1) Courses have been planned and controlled to cater for the varying levels of orienteering participants expertise.
2) Registration process describes course types and terrain for participants to choose as appropriate.
3) Participants advised to carry a whistle at all times. This is compulsory for secondary schools events (which this wasn’t)
4) Registration process describes course types and terrain for participants to choose as appropriate.

The ONZ reporting form will be revised to include a weather question and the person responsible for the event (i.e. controller). Other changes will include making some fields non-compulsory, adding new types of injury and refining the injured party questions for increased clarity. ONZ is also looking to produce a framework/prompts to help lead discussions when clubs review incidents.

WHAT WOULD YOU DO?


Major Events Updates

Major Events

Nationals 2020

ONZ is in discussions with Nationals hosts Wellington about the conditions under which the NZ could be run. As part of these discussions Wellington and ONZ are looking at what is possible under mixed Alert Levels i.e. Wellington/Manawatu under level one and other areas of NZ under level two. As part of this process ONZ has sought medical advice on different options. Hosts Wellington and ONZ will put out joint communications when plans have been finalised.

New Zealand and North Island Secondary School Championships

NZSS hosts Hawkes Bay and NISS hosts Counties Manukau are both evaluating their respective options for running these events. Both clubs have kept ONZ informed of their decision making processes. Neither event has been cancelled and both clubs are looking at the feasibility of running the events outside level two. Once again, this process is ongoing and we are unable to provide more concrete decisions at present.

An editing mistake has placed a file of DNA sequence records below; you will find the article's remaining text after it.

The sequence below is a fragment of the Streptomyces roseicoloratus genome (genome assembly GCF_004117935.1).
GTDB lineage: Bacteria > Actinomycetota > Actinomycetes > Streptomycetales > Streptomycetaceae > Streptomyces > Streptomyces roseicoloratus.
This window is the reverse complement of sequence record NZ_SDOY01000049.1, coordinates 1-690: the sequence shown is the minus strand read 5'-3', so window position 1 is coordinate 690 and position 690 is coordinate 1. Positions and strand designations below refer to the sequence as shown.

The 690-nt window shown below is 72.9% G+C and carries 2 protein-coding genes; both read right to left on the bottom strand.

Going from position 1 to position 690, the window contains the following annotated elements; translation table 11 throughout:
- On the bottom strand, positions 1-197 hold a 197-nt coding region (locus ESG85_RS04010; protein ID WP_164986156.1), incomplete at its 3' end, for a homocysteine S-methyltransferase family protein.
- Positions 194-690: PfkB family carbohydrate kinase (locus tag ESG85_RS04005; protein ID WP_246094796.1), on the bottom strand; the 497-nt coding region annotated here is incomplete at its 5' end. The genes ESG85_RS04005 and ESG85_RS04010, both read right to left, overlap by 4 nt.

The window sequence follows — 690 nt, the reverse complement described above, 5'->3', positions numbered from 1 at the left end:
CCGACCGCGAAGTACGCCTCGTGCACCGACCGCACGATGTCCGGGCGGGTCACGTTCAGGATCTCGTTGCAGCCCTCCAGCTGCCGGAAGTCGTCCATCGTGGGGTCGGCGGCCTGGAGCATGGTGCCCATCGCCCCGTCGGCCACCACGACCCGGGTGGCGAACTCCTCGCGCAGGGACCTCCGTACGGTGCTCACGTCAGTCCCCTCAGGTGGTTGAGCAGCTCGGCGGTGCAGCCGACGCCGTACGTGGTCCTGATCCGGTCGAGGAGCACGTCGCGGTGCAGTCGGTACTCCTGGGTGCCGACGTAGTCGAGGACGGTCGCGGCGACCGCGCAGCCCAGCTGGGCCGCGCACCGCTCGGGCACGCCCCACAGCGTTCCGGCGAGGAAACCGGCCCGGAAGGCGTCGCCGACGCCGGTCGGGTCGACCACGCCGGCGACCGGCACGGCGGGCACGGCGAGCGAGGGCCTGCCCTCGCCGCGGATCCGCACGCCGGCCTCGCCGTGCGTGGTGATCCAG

Junior Camp and U23 Camp

Entries for the Junior and U23 Camps close at midnight on Monday 31st August. The ONZ Council will make a decision about the camp going ahead on Thursday 17th September. This decision will take into account Covid levels across the country as well as the potential cost to ONZ in the way of unrecoverable costs should the event be cancelled. Like other major event discussions, a lot of work is taking place in the background to try and make these events happen.


ONZ Rules Revision

The ONZ Technical Committee has completed a full revision of the ONZ Rules. These rules are now being circulated for club and member consultation. Below is the time line for this process:

August 30 2020 – Rules Revision circulated to clubs and members
October 5 2020 – Deadline for providing feedback to ONZ
October 6-14 2020 – Feedback examined by ONZ Technical Committee and document is updated/revised.
October 15 2020 – ONZ Council vote on amended version of Rules revision

Below is a link to the revised rules as well as a document showing key changes. Please note that because the rules have been completely revised, it impractical to provide a line-by-line explanation of changes.

click here to find see the Rules Revision Documents on the ONZ website.

Please email suggested amendments to the ONZ Rules Revision Document to [email protected]


Nga Mihi

Christo Peters
General Manager